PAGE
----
Sunday, 25 December 2011

Keep Calm Carry On

OK, disaster averted, Christmas is back on! Which is wonderful, with a tinge of argh, since I had put everything on hold until results day, which meant a frantic SIX HOUR shopping frenzy. In Oxford Circus. (One armed). On 23rd December, which nearly finished me off in itself.

So where you left me last I had received news of cancer refuting it's eviction notice and sneaking it's tiny little cousin in through the cat flap, to start building a home just under the scar left by the old stuff. Now I am not a good receiver of bad news. I know many people aren't, but I have reached a level of lunacy whereby I not only latch onto the negative aspects of a conversation, but also think the doctors are hiding information from me or just out and out lying. So far I believed the original ultrasound doctor could see the lump was cancerous, but assured me it was fibrodanoema so I wouldn't spend the whole week worrying about biopsy results. Also the doctor who delivered the news of my non-spread to lymph nodes the first time round was either lying, or couldn't read an MRI, since it had spread there. Then there were the several family members, nurses, phone help lines and subsequent ultrasound doctor who tried to convince me this new lump was residual scar tissue from the op, only to be told um, no wrong again - its residual cancer instead.

So you see, by process of logical progression, a series of scans to determine whether new cancer had spread this time did nothing to restore my bad news receptor. A 'we don't expect it to have spread' from the surgeon loosely translates in my world to; 'there's a chance it has spread otherwise we wouldn't do the tests, plus there's been pain in your bones and liver, yes, sure it's liver pain, which obviously means it has spread, and since the small chances in the past have become reality, then this too must follow.'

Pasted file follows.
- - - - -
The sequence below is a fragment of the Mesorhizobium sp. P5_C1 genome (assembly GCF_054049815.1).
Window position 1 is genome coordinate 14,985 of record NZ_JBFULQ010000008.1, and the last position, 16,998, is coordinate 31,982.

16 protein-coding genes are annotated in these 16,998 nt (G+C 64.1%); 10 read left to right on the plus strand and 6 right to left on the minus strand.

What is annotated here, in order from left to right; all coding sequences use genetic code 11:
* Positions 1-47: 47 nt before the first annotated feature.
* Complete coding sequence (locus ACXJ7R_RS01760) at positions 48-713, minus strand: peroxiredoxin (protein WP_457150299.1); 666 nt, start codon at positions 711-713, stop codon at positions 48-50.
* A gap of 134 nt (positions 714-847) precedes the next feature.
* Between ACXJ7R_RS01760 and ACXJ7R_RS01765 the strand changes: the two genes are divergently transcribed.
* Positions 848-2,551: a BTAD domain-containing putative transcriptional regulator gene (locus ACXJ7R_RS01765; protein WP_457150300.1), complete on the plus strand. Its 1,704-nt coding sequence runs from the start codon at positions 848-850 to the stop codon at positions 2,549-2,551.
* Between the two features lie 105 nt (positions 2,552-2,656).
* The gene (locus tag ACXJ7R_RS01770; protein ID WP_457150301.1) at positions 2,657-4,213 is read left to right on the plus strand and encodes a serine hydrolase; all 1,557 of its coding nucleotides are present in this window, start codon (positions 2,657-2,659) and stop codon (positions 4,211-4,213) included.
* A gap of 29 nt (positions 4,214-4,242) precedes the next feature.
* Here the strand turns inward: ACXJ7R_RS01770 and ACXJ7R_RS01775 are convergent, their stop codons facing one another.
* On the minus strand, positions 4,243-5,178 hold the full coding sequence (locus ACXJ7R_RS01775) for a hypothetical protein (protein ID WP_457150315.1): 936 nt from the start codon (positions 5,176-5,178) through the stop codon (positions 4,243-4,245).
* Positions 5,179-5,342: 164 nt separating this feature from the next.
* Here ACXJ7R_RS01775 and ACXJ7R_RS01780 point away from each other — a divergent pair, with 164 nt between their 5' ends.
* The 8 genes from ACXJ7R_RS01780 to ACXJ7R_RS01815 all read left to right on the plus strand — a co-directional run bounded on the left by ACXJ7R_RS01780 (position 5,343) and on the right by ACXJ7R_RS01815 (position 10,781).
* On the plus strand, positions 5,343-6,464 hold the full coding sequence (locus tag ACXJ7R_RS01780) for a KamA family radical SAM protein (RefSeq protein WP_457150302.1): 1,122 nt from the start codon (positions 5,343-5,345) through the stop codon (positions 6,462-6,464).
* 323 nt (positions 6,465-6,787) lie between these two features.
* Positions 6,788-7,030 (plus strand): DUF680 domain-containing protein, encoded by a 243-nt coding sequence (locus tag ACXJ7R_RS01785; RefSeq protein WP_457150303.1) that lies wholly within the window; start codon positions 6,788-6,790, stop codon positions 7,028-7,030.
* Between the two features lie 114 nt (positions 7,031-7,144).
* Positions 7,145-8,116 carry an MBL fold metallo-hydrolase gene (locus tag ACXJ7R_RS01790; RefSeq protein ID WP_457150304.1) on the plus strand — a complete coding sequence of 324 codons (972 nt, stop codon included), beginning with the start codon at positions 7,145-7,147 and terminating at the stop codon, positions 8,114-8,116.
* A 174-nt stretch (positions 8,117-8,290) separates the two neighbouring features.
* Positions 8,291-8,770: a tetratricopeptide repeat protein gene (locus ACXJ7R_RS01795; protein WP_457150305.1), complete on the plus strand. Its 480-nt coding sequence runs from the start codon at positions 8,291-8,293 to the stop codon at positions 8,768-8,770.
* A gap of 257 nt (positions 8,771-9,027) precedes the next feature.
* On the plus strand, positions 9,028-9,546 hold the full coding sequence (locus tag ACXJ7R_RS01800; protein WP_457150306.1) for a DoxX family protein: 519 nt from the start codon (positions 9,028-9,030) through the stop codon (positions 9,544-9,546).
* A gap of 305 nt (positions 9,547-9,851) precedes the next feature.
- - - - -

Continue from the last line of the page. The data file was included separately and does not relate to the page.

I was pretty much convinced, hence zero Christmas plans. I didn't manage to utter more than seven words a day for the week-long wait for results, and my mum actually took Christmas off the menu while we all waited for my head (or liver) to explode.

Turns out I was wrong, maybe the doctors don't use lying as part of their medical practise, and this new lump, which they think is actually just old lump having another go, is treatable. The weird bit is that this Christmas I do have cancer, just like last; I'm facing another operation and in all likelihood another bout of chemo, but I'll take that, with some brandy cream and orange quality street, in light of what I could have been facing. I'm sure I would have picked myself up and battled on eventually, but after the year my family and I have had, I would've liked a bit longer for my body and brain to resume normal service in order to deal with the new level of sh!t. As so many amazing people I know of have and do, and are having joyous lovely Christmas days along with the rest of us. I have seen Twitter evidence of this feat of extraordinariness this very morning.

So one Christmas day on, and what a difference a year makes. But in some ways, not one tiny bit...Hey ho (ho ho)...

Christmas Jumper ON
Merry Christmas xxx

Saturday, 10 December 2011

Happy Anniversary

The good news is I'm sort of tentatively working on a book born from this very blog. A few people have pointed me in that direction, and as cathartic as the blog has been, surely a book will be even more so, with some ego boosting and official 'authoring' thrown in. My agent (ooh!) has suggested I start from the beginning. Not remarkable in book terms, but since this blog hasn't particularly been chronological, I'm dredging my memory for how it happened in real time.

The first bit - the dreaded diagnosis - is basically impossible to forget. Reading the doctors faces before they've delivered the news, not really listening because the blood pumping in the ears situation makes it very difficult to hear.  I REALLY haven't forgotten. Not even a little bit, as much as I would have loved to. But JUST IN CASE, the god of sh!t timing has sent me a refresher course in the form of a shiny brand new bout of cancer. Even more poignant, since it came one day after the anniversary of my initial diagnosis, which anyone will tell you is a difficult day in itself.

So here I am again, holed up in my mum and dads house, awaiting tests, more tests and even more test results, already one operation down,  and yes, thoroughly very much absolutely um, not sure of the word here. I don't think there is one yet invented for the weird, jumbled, up n' down ness of such a quick recurrence.